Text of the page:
Throughout 2023, CTS and transportation scholars are envisioning and preparing for the future of mobility through a series of articles and events. Videos of presentations by three Future of Mobility contributors are now available on CTS’s YouTube channel.
In May, Yingling Fan, professor with the University of Minnesota’s Humphrey School of Public Affairs, and Greg Shill, professor at the University of Iowa College of Law, presented at an event titled Refocusing Transportation Decision Making. In June, Lauren Linderman, associate professor of civil, environmental, and geo- engineering, presented alongside Jennifer Wells, state bridge inspection engineer at MnDOT, at the Technology for Bridge Preservation and Maintenance webinar.
Fan’s presentation built on ideas articulated in her article for the Future of Mobility series, United by Transportation. She shared that her writing was inspired by the 2020 Tokyo Olympics motto, “United by Emotion.” Fan seeks to look at ways in which transportation—like sports—can provide a common experience that helps unite communities. First, she argues, we need to “...conceptualize and operationalize transportation infrastructure as an essential public space.” Further, policies and investments should recognize that transportation is a shared space as well as a lived experience and a social construct, she says. Traditional system designs with an overwhelming emphasis on efficiency underemphasize the human experience of transportation—which can provide social and community cohesion. The presentation to dozens of attendees was followed by a lively discussion in a conversation circle.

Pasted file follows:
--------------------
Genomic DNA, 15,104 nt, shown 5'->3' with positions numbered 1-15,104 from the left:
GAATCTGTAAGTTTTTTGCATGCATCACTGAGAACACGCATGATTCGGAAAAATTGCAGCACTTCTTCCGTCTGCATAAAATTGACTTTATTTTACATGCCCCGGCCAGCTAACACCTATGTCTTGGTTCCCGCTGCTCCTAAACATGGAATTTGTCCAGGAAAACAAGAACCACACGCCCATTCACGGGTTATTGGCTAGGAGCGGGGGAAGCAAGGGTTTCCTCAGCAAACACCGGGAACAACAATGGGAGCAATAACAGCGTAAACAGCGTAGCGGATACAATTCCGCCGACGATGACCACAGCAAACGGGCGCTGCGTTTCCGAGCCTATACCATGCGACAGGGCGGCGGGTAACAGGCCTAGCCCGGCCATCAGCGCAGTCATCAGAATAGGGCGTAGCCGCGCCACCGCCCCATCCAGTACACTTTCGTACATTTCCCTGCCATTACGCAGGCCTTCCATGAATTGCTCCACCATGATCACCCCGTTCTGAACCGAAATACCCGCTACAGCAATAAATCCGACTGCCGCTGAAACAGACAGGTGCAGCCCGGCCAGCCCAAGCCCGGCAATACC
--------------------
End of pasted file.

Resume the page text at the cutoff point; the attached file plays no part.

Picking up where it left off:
Shill joined the Refocusing Transportation Decision Making event virtually to give his presentation, which emphasized themes from his submission, Transportation Safety in a Second-Best Environment. Shill argues that making comprehensive policy changes in transportation safety is a difficult and thorny enterprise, and that even near-perfect reformative plans can have little practical chance of succeeding. Instead, Shill points to “second-best” solutions that are easier to implement and can result in real incremental gains in safety. One example is the simple installation of protective bollards on sidewalks and plazas adjacent to busy intersections to provide a shield for unprotected pedestrians. In his presentation, Shill also suggested revisiting key performance indicators used to measure system performance—which can overemphasize efficiency at the expense of users.
The Technology for Bridge Preservation and Maintenance webinar highlighted how sensors and drones are being used to maintain and monitor bridge performance—and explored how such technologies may shape the future of transportation infrastructure. Lauren Linderman expanded on her Future of Mobility submission, Sensing the Future of Infrastructure, in which she explains how sensor technology can provide vital data about bridges and other structures, allow for better performance tracking, and help stakeholders make more informed choices about future projects. She was joined by Jennifer Wells, who discussed MnDOT’s unmanned aircraft systems (UAS) bridge inspection program.
Writer: John Siqveland